MC: Great. That's exciting. I loved the Vanguard class design. I played a warrior and a paladin and just...I loved it. So.

SG: Yeah. The inherent quests were fantastic.

ZS: So it sounds like you guys are going to be using a more traditional, like, experience based system? Would I be correct in that or were you there a possibility for something like, skill based, like Asheron's call or Final Fantasy?

SG: Oh, you're asking if we're going to have levels versus skills?

ZS: Correct.

SG: Um (laughs). It's almost a neither. We are...we're gonna I can't say that our progression is set in stone. We are floating some ideas around. Brad has mentioned, what was it, horizontal advancement.

BM: Yeah, I've really always said at this point, is we're seriously considering fewer levels with more content per level. And we probably want to leave it at that at this point. That is something we're going to be experimenting with. We want to be very careful with what we're doing. We're doing a Kickstarter campaign, so a lot of information is coming out earlier than normally we would with the game development, which is fine, but the caveat there is that we're not two to three years out in development. We want to be careful that, we might have some cool ideas, but until we get them really functional, we don't want them to be set in stone.

SG: And as far as specifically as skills and levels, we will have skills for sure, but it'll probably be more like an EverQuest type system where your class has a number of skills instead of you just having a bunch of skills and just kind of making up your own class as you go along.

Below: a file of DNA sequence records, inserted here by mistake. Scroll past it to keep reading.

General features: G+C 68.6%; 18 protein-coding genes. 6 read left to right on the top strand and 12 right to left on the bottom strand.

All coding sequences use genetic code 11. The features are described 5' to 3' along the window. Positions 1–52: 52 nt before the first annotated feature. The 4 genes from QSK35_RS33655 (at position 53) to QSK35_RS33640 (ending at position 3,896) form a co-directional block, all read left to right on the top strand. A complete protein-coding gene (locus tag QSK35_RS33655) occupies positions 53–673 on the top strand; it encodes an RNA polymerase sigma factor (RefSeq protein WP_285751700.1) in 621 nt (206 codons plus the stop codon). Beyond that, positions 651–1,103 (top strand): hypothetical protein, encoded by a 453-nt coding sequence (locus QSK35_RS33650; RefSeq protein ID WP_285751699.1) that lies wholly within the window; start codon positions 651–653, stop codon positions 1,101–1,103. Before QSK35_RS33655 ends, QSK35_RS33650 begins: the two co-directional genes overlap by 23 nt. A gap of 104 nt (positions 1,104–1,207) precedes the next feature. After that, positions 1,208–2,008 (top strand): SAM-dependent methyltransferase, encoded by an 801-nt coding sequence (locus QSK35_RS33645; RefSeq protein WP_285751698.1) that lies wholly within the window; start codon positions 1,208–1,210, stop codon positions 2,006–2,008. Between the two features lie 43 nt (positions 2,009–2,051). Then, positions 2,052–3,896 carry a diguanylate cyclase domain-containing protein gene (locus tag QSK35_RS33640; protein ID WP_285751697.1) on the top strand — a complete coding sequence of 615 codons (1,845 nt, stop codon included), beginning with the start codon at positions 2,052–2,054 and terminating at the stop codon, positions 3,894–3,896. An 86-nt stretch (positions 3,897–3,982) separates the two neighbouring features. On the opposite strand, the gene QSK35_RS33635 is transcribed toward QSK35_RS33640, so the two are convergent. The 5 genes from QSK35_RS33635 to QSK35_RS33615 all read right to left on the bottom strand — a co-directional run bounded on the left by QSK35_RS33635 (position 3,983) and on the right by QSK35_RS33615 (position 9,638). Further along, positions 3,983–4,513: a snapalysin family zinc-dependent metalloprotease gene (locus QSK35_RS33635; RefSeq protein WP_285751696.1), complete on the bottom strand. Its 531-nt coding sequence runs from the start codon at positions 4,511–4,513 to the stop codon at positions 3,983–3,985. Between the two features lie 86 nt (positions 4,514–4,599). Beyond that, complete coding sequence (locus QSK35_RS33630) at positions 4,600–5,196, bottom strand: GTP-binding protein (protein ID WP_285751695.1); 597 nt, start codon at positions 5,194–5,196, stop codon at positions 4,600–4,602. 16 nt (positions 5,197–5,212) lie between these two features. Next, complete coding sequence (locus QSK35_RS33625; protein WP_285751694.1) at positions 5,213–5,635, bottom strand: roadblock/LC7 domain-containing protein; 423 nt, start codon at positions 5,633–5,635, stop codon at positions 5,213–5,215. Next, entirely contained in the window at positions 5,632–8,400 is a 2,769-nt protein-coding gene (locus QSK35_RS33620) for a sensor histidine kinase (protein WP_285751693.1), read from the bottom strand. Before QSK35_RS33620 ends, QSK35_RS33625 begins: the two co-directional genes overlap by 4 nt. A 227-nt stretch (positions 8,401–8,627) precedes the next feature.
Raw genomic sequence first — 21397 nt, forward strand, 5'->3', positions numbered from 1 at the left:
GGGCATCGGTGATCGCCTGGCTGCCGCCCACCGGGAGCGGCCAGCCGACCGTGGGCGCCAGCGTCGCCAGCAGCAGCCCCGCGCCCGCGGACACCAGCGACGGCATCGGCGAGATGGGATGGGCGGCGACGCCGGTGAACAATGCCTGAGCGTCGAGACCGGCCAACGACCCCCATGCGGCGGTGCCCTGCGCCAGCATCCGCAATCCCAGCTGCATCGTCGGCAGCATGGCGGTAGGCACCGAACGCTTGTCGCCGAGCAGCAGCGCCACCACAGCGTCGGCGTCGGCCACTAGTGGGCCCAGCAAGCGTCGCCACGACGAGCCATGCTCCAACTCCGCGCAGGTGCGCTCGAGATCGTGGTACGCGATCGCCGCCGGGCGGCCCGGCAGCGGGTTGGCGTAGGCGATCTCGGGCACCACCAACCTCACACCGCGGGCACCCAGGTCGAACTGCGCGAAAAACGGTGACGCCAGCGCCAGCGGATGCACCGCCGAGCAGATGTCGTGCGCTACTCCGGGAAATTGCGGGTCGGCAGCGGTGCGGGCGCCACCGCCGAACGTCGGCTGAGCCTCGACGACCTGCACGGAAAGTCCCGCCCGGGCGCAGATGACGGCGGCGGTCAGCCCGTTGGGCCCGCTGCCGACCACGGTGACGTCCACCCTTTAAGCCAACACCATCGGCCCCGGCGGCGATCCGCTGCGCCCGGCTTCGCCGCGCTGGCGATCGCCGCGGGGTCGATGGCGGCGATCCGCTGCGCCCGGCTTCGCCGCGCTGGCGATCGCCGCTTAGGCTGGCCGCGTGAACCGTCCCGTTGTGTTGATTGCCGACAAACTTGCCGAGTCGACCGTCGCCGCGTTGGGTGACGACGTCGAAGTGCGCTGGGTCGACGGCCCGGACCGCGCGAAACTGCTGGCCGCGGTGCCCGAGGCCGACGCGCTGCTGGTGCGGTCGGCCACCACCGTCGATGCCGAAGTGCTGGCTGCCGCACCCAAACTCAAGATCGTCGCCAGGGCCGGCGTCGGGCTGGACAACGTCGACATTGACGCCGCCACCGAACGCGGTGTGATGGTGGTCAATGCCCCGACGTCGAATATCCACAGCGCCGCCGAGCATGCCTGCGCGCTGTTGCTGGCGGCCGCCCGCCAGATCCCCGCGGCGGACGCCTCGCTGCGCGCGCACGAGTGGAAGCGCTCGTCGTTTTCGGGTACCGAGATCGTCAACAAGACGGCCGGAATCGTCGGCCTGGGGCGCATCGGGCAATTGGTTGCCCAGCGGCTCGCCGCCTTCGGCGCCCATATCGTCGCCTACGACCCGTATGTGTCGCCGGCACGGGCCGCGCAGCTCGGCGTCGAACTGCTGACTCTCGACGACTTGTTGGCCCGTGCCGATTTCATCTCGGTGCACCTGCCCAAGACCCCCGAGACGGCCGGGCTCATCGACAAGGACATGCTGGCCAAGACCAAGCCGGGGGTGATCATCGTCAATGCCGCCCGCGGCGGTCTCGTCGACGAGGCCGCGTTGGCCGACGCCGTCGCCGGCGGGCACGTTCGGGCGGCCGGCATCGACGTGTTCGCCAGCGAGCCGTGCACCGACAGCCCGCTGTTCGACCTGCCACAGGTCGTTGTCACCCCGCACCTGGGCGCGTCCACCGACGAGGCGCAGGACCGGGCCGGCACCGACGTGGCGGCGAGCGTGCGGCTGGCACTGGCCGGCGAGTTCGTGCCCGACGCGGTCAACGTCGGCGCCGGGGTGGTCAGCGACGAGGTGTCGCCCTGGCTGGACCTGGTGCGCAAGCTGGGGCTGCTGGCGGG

BM: Yeah. You're're still going out to level. We'll leave it at that. I mean, you've got skills like Salim said, but we want you to be able to look at your character and say, “Oh, hey, I've accomplished this or I've done this.” And there will be an indication, whether called a level or a tier, or whatever, there'll be an indication that will tell you, you know, so you can keep track of how your character is becoming more and more powerful and more versatile.

ZS: OK. And in a lot of modern MMOs, they seem to deemphasis leveling. They really want to make it as quick as possible, to get to whatever the level cap is. Do you guys agree with that style, or do you want to make leveling a more of a long-term experience, like in EverQuest or Vanguard?

BM: More of a long-term, like in EverQuest or Vanguard, and we're thinking fewer levels with more content per level. We're creating a system where the player can't really just sit there and power level through everything. You have to go places and accomplish things and because there's more content per level, it's very important that the player experiences a lot of that content as well. So, hopefully, if we do our jobs, there won't be a scenario where, oh, everyone just wants to play the endgame and skip the lower and middle area of the game. We'd like them to experience and hopefully enjoy the entire game.

MC: Yeah, so, one of the reasons why we play these games is for some of the cool stuff we get, and specifically, items. So, in EverQuest, the world offered the ability to not only explore the georgraphy, but the items that you would find in these new areas, which were unique. Items were obviously dropped less frequently, and, made getting a drop more meaningful. A more impactful thing. So, I guess, what my question is: what approach are you taking towards itemization at a high level, with Pantheon?